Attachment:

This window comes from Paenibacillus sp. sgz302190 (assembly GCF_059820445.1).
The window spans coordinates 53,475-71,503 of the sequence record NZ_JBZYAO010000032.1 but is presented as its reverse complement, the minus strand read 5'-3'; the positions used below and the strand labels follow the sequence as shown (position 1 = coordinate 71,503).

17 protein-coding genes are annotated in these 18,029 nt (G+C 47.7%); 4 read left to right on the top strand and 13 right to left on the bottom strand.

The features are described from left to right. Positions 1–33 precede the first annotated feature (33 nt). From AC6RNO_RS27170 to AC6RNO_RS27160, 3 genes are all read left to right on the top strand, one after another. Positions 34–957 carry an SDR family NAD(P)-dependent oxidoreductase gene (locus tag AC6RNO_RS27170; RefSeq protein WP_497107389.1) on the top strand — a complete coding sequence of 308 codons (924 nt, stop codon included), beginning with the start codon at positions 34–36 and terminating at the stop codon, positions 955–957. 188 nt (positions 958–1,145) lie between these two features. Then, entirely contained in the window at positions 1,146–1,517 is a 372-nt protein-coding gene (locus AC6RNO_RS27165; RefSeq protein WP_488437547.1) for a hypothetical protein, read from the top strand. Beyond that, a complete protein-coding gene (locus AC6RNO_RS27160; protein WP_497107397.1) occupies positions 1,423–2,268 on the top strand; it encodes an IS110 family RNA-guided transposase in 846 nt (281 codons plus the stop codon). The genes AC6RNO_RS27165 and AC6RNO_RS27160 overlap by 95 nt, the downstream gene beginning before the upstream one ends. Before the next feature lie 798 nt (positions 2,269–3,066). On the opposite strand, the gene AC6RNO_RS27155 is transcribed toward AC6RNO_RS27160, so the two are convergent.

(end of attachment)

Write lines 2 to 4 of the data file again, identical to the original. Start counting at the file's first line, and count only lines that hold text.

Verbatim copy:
The window spans coordinates 53,475-71,503 of the sequence record NZ_JBZYAO010000032.1 but is presented as its reverse complement, the minus strand read 5'-3'; the positions used below and the strand labels follow the sequence as shown (position 1 = coordinate 71,503).

17 protein-coding genes are annotated in these 18,029 nt (G+C 47.7%); 4 read left to right on the top strand and 13 right to left on the bottom strand.

The features are described from left to right. Positions 1–33 precede the first annotated feature (33 nt). From AC6RNO_RS27170 to AC6RNO_RS27160, 3 genes are all read left to right on the top strand, one after another. Positions 34–957 carry an SDR family NAD(P)-dependent oxidoreductase gene (locus tag AC6RNO_RS27170; RefSeq protein WP_497107389.1) on the top strand — a complete coding sequence of 308 codons (924 nt, stop codon included), beginning with the start codon at positions 34–36 and terminating at the stop codon, positions 955–957. 188 nt (positions 958–1,145) lie between these two features. Then, entirely contained in the window at positions 1,146–1,517 is a 372-nt protein-coding gene (locus AC6RNO_RS27165; RefSeq protein WP_488437547.1) for a hypothetical protein, read from the top strand. Beyond that, a complete protein-coding gene (locus AC6RNO_RS27160; protein WP_497107397.1) occupies positions 1,423–2,268 on the top strand; it encodes an IS110 family RNA-guided transposase in 846 nt (281 codons plus the stop codon). The genes AC6RNO_RS27165 and AC6RNO_RS27160 overlap by 95 nt, the downstream gene beginning before the upstream one ends. Before the next feature lie 798 nt (positions 2,269–3,066). On the opposite strand, the gene AC6RNO_RS27155 is transcribed toward AC6RNO_RS27160, so the two are convergent.